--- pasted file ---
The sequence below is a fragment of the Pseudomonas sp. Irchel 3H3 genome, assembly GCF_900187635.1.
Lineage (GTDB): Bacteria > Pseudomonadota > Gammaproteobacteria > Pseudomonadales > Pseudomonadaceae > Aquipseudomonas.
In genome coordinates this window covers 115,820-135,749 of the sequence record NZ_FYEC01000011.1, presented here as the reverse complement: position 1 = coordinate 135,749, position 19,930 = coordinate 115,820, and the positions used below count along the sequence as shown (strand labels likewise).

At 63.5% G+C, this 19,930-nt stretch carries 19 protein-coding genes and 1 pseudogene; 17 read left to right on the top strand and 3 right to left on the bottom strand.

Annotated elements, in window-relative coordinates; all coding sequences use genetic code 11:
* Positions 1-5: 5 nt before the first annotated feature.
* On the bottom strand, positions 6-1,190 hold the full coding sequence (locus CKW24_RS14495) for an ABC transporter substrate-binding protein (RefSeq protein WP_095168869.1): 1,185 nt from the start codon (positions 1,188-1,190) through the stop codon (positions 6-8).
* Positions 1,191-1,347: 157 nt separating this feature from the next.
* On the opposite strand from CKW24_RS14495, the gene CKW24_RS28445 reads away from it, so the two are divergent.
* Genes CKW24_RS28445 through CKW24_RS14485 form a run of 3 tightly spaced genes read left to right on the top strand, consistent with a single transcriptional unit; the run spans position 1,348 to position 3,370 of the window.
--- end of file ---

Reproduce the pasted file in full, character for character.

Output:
The sequence below is a fragment of the Pseudomonas sp. Irchel 3H3 genome, assembly GCF_900187635.1.
Lineage (GTDB): Bacteria > Pseudomonadota > Gammaproteobacteria > Pseudomonadales > Pseudomonadaceae > Aquipseudomonas.
In genome coordinates this window covers 115,820-135,749 of the sequence record NZ_FYEC01000011.1, presented here as the reverse complement: position 1 = coordinate 135,749, position 19,930 = coordinate 115,820, and the positions used below count along the sequence as shown (strand labels likewise).

At 63.5% G+C, this 19,930-nt stretch carries 19 protein-coding genes and 1 pseudogene; 17 read left to right on the top strand and 3 right to left on the bottom strand.

Annotated elements, in window-relative coordinates; all coding sequences use genetic code 11:
* Positions 1-5: 5 nt before the first annotated feature.
* On the bottom strand, positions 6-1,190 hold the full coding sequence (locus CKW24_RS14495) for an ABC transporter substrate-binding protein (RefSeq protein WP_095168869.1): 1,185 nt from the start codon (positions 1,188-1,190) through the stop codon (positions 6-8).
* Positions 1,191-1,347: 157 nt separating this feature from the next.
* On the opposite strand from CKW24_RS14495, the gene CKW24_RS28445 reads away from it, so the two are divergent.
* Genes CKW24_RS28445 through CKW24_RS14485 form a run of 3 tightly spaced genes read left to right on the top strand, consistent with a single transcriptional unit; the run spans position 1,348 to position 3,370 of the window.